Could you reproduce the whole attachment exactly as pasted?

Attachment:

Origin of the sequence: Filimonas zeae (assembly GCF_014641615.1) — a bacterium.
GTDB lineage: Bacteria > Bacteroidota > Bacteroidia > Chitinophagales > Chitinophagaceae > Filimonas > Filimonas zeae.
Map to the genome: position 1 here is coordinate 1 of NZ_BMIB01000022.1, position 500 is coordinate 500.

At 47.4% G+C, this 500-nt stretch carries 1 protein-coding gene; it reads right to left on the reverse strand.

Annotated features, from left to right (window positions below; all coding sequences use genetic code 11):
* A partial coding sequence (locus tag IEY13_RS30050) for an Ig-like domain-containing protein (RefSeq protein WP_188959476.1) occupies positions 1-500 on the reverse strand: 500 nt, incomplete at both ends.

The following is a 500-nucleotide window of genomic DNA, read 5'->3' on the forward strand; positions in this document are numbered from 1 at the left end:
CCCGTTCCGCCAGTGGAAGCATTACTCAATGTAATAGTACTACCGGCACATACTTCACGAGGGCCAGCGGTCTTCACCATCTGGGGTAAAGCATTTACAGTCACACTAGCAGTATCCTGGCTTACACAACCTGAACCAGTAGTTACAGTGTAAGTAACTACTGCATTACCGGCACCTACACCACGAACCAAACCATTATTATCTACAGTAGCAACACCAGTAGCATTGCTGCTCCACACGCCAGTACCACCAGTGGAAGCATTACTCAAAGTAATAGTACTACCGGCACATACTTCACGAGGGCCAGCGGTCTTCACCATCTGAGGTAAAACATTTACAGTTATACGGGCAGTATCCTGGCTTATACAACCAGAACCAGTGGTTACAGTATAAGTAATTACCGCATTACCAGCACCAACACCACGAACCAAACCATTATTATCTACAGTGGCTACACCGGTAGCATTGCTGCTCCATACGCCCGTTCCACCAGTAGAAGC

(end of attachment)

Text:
Origin of the sequence: Filimonas zeae (assembly GCF_014641615.1) — a bacterium.
GTDB lineage: Bacteria > Bacteroidota > Bacteroidia > Chitinophagales > Chitinophagaceae > Filimonas > Filimonas zeae.
Map to the genome: position 1 here is coordinate 1 of NZ_BMIB01000022.1, position 500 is coordinate 500.

At 47.4% G+C, this 500-nt stretch carries 1 protein-coding gene; it reads right to left on the reverse strand.

Annotated features, from left to right (window positions below; all coding sequences use genetic code 11):
* A partial coding sequence (locus tag IEY13_RS30050) for an Ig-like domain-containing protein (RefSeq protein WP_188959476.1) occupies positions 1-500 on the reverse strand: 500 nt, incomplete at both ends.

The following is a 500-nucleotide window of genomic DNA, read 5'->3' on the forward strand; positions in this document are numbered from 1 at the left end:
CCCGTTCCGCCAGTGGAAGCATTACTCAATGTAATAGTACTACCGGCACATACTTCACGAGGGCCAGCGGTCTTCACCATCTGGGGTAAAGCATTTACAGTCACACTAGCAGTATCCTGGCTTACACAACCTGAACCAGTAGTTACAGTGTAAGTAACTACTGCATTACCGGCACCTACACCACGAACCAAACCATTATTATCTACAGTAGCAACACCAGTAGCATTGCTGCTCCACACGCCAGTACCACCAGTGGAAGCATTACTCAAAGTAATAGTACTACCGGCACATACTTCACGAGGGCCAGCGGTCTTCACCATCTGAGGTAAAACATTTACAGTTATACGGGCAGTATCCTGGCTTATACAACCAGAACCAGTGGTTACAGTATAAGTAATTACCGCATTACCAGCACCAACACCACGAACCAAACCATTATTATCTACAGTGGCTACACCGGTAGCATTGCTGCTCCATACGCCCGTTCCACCAGTAGAAGC